Magazine article Diverse Issues in Higher Education

Brit Lit and Race

Magazine article Diverse Issues in Higher Education

Brit Lit and Race

Article excerpt

With the publication of his forthcoming book in April, the University of New Hampshire profis bringing the "theological account of race and racialization" in early modern England to a wider audience.

With the publication of his first book, set for April 2014, Dr. Dennis Austin Britton is poised to bring the English literature research that he has labored on since graduate school to a wider public audience. The book, Becoming Christian: Race, Reformation, and Early Modern English Romance, has been described as "an exciting study that offers a theological account of race and racialization" in early modern England.

"In the book I was able to draw together many of my previous interests in a more precise way," says Britton, a University of New Hampshire associate professor of English. "I've always been interested in issues of race and religion, and in theology."

For Britton, the publication of Becoming Christian will mark the latest in a series of noteworthy early career achievements by the recently tenured scholar. Since gaining tenure during the 2012-13 academic year, the scholar has reached new heights by winning an Excellence in Teaching award from the University of New Hampshire (UNH) this past fall

In addition, Britton recently completed a year-long National Endowment for the Humanities Fellowship at the Folger Shakespeare Library in Washington, D.C. The fellowship helped him finish the research for his forthcoming book.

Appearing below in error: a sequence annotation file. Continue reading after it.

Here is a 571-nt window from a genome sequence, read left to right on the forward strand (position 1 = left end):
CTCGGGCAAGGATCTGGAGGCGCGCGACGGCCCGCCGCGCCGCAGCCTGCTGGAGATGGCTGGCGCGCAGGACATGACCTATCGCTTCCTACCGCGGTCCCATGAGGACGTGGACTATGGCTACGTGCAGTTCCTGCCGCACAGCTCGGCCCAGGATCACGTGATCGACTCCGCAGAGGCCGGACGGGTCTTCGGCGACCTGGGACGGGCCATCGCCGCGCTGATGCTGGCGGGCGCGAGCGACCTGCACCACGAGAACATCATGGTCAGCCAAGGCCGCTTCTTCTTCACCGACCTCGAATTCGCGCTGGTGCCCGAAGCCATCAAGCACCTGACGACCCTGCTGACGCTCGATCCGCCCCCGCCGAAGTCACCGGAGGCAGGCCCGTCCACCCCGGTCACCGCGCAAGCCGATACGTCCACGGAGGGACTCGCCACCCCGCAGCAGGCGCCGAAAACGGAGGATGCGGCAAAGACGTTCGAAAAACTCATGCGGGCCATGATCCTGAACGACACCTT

Without a doubt, years of hard work and persistence have positioned Britton as a bright star in the highly competitive and crowded ranks of English literature scholars. Nonetheless, he credits his journey as a scholar to the guidance he received from one of his undergraduate professors at the University of Southern California.

As a youngster growing up in a middleclass suburban community just east of Los Angeles, Britton had been a good student whose parents had naturally expected him to complete college and become a professional. "I had grown up with a love of reading and learning," he says, noting that he is the oldest of three sons in his family. The idea, however, of becoming a university English professor was something Britton had neither considered nor even imagined, he says.

Britton recalls enrolling at USC with an interest in earning a degree in architecture. He eventually gravitated to the English department while studying under Dr. …

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